Crime figures published today, Thursday 20 July, show a rise in recorded crime for Devon and Cornwall Police, reflecting an overall national increase in recorded crime.
The Force has seen a 17.4% increase across Devon, Cornwall and the Isles of Scilly between July 2016 and June 2017, yet we remain the third safest Force area in England and Wales.
Deputy Chief Constable Paul Netherton of Devon and Cornwall Police acknowledged the rise but said it was the good work of his officers that led to more crimes being reported and investigated.
He said today “According to the Crime Survey for England and Wales, we have one of the highest levels of public confidence of any force across the country, which is 86%. As a result of high levels of public confidence we expect to see a rise in the reporting of certain crime types. Reporting of sexual offences (up 38.9%) reflects an increase in confidence of victims coming forward”
There have again been year on year increases in crime recording for crimes such as possession of weapons (up 33.1%), public order offences (up 31.6%) however drug offences are down (4.2%).
“We have worked hard as a Force to improve our response in a number of key crime areas such as rape, sexual offences, modern slavery and domestic violence” continued DCC Netherton
“No victim should suffer in silence, and we will continue to work hard to support these people and to give a voice to each and every one of them, regardless if this sees a rise in our crime figures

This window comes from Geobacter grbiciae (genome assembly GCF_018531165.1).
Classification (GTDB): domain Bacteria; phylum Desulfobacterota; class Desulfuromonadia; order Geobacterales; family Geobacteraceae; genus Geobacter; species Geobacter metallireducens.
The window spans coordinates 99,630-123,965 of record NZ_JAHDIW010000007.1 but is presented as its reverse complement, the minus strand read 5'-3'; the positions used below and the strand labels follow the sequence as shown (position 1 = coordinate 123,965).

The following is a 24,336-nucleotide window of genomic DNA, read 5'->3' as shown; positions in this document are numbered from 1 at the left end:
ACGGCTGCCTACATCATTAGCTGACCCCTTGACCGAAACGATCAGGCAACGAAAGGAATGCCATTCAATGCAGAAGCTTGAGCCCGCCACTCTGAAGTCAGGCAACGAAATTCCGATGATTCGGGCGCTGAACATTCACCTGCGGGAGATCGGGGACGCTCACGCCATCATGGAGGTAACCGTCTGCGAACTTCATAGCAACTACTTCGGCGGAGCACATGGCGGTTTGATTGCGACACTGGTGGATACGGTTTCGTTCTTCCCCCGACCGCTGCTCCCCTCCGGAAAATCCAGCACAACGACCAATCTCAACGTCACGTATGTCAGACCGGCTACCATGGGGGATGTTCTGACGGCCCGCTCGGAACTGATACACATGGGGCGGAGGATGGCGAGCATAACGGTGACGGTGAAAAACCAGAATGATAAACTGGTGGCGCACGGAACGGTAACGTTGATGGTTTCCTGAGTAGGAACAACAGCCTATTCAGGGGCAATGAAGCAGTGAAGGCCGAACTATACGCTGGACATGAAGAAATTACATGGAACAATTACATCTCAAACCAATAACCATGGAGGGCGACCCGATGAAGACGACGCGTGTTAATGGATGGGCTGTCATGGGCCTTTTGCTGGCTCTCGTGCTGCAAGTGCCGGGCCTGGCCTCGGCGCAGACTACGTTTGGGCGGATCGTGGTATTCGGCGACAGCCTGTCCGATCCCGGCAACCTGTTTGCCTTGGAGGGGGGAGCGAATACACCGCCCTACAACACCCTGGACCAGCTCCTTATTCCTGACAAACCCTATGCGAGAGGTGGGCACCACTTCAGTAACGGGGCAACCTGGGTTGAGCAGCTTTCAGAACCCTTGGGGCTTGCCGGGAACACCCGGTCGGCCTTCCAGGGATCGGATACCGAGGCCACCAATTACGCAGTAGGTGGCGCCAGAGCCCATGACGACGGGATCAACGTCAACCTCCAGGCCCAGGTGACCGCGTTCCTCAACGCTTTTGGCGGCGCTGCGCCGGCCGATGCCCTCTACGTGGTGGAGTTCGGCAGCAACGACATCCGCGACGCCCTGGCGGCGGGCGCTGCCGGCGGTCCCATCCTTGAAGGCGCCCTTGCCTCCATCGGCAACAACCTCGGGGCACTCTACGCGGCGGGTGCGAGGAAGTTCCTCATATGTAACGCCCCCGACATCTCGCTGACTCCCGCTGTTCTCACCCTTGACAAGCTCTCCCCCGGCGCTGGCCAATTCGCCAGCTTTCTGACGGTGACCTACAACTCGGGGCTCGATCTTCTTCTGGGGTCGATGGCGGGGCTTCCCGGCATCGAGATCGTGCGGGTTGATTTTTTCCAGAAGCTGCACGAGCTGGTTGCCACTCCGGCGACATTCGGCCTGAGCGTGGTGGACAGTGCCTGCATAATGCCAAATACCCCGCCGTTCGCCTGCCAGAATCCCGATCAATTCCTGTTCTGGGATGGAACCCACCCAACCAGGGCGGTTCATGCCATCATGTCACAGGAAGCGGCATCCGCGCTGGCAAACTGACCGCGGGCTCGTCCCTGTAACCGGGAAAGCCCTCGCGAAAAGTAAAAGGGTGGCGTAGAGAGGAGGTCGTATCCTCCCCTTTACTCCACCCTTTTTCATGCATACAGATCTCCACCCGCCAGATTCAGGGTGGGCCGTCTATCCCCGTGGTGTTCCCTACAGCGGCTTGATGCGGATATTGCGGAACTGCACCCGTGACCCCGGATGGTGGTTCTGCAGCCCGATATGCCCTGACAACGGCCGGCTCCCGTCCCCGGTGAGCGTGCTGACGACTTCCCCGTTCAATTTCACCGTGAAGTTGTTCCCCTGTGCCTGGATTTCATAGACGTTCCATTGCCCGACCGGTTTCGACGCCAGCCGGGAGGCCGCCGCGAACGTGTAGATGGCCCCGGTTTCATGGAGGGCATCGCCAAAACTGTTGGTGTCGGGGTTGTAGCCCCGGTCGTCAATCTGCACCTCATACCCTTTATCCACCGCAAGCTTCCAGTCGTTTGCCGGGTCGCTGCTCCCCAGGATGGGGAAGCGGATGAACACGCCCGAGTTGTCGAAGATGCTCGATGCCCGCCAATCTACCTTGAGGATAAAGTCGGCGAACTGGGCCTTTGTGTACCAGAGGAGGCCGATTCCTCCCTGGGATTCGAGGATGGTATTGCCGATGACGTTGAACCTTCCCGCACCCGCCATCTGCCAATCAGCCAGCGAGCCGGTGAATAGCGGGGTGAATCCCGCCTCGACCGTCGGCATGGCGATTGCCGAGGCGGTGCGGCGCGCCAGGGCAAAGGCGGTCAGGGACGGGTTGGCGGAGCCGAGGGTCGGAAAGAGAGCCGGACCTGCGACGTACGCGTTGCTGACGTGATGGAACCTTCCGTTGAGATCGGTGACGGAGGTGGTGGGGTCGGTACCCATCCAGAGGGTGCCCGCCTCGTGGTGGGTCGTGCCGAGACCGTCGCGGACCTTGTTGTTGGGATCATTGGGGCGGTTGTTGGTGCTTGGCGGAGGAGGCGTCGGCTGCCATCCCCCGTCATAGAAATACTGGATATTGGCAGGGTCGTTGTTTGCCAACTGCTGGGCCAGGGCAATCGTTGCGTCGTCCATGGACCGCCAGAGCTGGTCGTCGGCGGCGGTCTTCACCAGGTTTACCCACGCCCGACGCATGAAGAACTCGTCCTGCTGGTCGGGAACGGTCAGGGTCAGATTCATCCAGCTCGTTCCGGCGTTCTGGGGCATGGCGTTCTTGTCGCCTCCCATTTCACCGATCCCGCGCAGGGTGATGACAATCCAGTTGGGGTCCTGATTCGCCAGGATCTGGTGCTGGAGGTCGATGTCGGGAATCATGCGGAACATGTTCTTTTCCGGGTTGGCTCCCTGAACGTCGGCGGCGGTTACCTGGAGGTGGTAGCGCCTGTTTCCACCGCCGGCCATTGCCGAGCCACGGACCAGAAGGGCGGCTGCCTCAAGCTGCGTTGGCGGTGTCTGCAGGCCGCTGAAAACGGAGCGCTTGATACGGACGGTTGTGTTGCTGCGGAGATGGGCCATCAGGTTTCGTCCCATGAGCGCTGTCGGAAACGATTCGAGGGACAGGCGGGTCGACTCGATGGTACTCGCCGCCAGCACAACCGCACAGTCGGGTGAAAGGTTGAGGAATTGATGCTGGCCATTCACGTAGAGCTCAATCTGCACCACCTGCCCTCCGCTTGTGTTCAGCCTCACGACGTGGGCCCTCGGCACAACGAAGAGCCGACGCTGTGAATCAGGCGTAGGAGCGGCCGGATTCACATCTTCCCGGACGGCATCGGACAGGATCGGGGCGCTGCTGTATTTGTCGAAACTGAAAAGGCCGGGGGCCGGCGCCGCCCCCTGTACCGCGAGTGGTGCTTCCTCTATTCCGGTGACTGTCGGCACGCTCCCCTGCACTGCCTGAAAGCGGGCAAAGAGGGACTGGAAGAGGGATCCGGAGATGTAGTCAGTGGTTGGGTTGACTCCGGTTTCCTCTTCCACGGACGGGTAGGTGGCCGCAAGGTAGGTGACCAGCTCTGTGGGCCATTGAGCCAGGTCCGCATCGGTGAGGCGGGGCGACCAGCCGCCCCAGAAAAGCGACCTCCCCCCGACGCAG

“We are now starting to see some increases in crime taking place in local communities. Such rises are being reported nationally and are generally being seen for higher-volume, less serious types of crimes.
DCC Netherton then seemed to hint at the austerity programme that has seen all emergency services and other public agencies face severe cutbacks when he said
“It is too early to explain exactly why this is happening, as the reasons are likely to be complex, related to societal factors and influenced by changes to services across the whole public sector over the last few years.
We have experienced an unprecedented volume of 999 calls in June 2017, as reflected across the emergency services nationally”
DCC Netherton added: “Although the police and Criminal Prosecution Service (CPS) work closely together, the decision whether or not to prosecute sits with the CPS. Approximately 20% of crimes recorded in Devon and Cornwall result in a criminal justice outcome, which is just over the national level of 17%.
“Whilst we will endeavour to see this number increase, convictions of the guilty are not the only important outcomes for victims. Some victims seek protection from violence or threats of violence and have been safeguarded and professional support provided even though they have not supported a prosecution. We currently provide safeguarding to 44.5% of victims of a crime where no suspect has been identified.
“I am confident that not only are my staff and officers working hard to protect and serve the public of Devon and Cornwall, but that this part of the country continues to remain a safe place to live, work, and visit, and that the likelihood of becoming a victim of crime is still very low.”
Crime figures for the Force are released on our website and can be found here